Thursday, January 16, 2014

The Beauty of Her

One more thing about today’s nominations. I like the Oscars because there’s a sense of legacy to the flawed institution and it gets to reward those who aren’t typically rewarded. I really can’t care about Oscar snubs for Robert Redford and Tom Hanks because I’m going to go out on a limb and say they’re probably going to be okay. Instead let’s focus on the unheralded who did some amazing work.

What I was really happy to see was K.K. Barrett and Gene Serdena’s nomination for the film Her. There have been so many tweets and Facebook posts lately about what all “needs” to happen within the next year to make Back to the Future II accurate. Those are amusing (well mostly repetitive) but that was never meant to be a fully realized science-fiction world. It’s a fun satirical look at different aspects of culture that are all jumbled together to make for an entertaining romp.

Why I love Her so much is that it’s not a glimpse of our future, but a future we wish we had. I started to notice halfway through the movie that I hadn’t seen a single corporate logo. The OS system that Theodore uses doesn’t have an apple on it or even a name. Everywhere he walks, there aren’t billboards screaming about things to buy. He does get the occasional junk email but he is able to get a system in place to ignore those for him. The elevators are clean, the offices are colorful and the homes are filled with items not products.

Her has a world where society has evolved to become user-friendly, not corporation friendly. It’s shockingly nice. There were two times during the plot I was worried that a lawsuit was going to break out, but that never happened. There is civility amongst everyone because in this magical world, people are just trying to connect with one another. When Theodore sits for a moment near the end of the film and watches everyone on their mobile devices, they’re not looking like drones. They are engaging and talking and happy. This isn’t a world of distractions, but a world to focus on the things that matter the most to us.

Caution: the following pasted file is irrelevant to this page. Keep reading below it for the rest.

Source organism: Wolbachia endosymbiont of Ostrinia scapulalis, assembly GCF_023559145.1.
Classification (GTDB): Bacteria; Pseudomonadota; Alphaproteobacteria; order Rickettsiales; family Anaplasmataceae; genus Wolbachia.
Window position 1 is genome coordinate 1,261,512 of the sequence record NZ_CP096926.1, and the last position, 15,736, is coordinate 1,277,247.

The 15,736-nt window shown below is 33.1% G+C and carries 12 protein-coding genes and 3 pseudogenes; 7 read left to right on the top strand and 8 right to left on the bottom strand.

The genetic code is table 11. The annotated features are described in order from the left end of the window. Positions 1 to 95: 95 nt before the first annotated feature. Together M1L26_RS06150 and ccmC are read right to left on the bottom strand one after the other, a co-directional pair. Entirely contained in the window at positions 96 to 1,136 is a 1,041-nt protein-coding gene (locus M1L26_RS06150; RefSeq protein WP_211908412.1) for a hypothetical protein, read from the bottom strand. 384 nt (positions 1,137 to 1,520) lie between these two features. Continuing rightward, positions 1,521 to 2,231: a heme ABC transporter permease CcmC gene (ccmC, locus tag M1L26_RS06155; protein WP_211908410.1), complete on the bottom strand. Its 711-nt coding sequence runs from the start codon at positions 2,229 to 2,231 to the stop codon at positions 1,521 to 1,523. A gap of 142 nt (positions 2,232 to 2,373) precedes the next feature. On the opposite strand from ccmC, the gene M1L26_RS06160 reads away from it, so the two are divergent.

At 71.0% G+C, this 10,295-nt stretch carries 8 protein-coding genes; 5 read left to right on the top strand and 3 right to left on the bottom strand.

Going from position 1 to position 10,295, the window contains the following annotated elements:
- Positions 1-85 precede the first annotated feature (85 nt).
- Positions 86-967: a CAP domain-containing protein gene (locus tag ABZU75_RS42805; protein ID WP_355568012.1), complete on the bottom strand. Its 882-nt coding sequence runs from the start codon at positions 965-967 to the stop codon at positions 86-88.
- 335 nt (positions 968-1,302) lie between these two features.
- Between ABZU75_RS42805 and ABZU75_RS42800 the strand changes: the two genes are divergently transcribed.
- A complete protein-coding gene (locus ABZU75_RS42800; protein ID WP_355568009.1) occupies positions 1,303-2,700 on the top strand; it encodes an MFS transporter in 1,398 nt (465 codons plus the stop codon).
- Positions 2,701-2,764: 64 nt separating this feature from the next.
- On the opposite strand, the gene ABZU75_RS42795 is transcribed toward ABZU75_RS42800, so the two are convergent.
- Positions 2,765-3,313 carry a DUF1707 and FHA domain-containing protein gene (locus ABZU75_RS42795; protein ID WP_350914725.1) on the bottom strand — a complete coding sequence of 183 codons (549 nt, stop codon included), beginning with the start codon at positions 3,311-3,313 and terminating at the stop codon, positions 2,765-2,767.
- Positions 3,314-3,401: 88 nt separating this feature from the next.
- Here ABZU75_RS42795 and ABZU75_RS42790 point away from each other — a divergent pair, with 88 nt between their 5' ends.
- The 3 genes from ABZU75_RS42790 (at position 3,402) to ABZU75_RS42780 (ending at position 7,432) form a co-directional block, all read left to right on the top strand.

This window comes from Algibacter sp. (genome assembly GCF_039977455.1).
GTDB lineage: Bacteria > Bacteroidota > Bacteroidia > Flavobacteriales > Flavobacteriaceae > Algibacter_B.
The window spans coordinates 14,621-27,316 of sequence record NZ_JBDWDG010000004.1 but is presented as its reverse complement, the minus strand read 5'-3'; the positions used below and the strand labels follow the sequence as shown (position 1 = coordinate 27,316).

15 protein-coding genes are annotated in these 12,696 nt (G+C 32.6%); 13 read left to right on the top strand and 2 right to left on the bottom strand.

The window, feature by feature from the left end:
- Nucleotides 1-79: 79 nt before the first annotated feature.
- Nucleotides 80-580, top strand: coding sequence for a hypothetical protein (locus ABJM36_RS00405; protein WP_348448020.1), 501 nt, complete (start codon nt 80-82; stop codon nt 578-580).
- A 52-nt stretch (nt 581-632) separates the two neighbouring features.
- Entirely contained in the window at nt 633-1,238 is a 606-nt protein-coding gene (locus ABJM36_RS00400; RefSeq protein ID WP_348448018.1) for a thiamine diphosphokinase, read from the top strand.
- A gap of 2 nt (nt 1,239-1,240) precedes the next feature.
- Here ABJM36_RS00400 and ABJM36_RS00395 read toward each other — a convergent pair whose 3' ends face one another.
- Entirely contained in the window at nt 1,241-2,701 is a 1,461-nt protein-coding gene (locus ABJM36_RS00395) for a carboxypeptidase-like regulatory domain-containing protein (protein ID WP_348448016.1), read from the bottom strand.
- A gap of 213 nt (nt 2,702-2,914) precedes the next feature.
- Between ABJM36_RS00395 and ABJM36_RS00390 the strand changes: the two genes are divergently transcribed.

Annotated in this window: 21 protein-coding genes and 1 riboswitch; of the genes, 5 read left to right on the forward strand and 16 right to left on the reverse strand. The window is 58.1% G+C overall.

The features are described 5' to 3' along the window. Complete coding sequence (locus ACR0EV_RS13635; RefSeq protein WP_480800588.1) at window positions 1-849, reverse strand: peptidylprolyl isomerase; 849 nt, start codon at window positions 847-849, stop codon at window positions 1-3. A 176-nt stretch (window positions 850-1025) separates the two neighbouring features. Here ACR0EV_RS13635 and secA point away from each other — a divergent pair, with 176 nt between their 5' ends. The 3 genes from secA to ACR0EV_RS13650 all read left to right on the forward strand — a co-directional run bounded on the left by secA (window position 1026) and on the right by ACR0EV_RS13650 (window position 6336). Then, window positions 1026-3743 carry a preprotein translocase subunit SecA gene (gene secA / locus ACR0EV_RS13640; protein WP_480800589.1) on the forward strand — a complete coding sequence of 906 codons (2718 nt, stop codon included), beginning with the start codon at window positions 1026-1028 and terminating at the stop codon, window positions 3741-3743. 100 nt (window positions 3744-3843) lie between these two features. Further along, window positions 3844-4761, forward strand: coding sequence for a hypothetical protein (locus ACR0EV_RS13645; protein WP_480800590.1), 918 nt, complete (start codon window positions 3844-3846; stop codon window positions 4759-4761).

These types of worlds are rarely depicted because the boring conclusion to technology is that it’s bad and evil and we need to only use quills because that’s what our Founding Fathers had. Other than ignorant/boring luddite approach, futuristic stories often use technology as a foil because that’s where the conflict arises. Spike Jonze has taken the (in retrospect) obvious approach in that concept and realized that people inherently create their own drama in their journey to be happy.

Barrett and Serdena created a world where people try to fulfill their happiness through their lifestyle without commenting on consumerism. Money is rarely brought up in the world, often only when it’s being rejected. Chris Pratt’s character of Paul is complimented about his shirt from Theodore and then is seen wearing it a couple of more times throughout the film. That shirt wasn’t about how much it cost or what brand it is; it’s about how that shirt made him connect to Theodore.

When Theodore talks to his date about the video game, it isn’t about the top-of-the-line graphics but about the connection he had with one of the characters. He doesn’t even own a TV to play it, but lets it surround him in a room as if it was tangible as anything else in his life. This focus on a richer importance seemed to make a superior product because nothing is seen malfunctioning in the world. Theodore can always get the letters sent, voice-command to listen and the videos to play exactly when you want them to.

Now I’ve given credit to a lot of people in this including Jonze as a screenwriter and (not-nominated) costume designers. Yet it was Barrett and Serdena that made me realize how this world functioned and they did so in an intelligent and non-flashy way. I can’t wait to see the movie again for a number of reasons, but I want to look even closer at the way this world reflects the kindness and peace the characters want for themselves and others.

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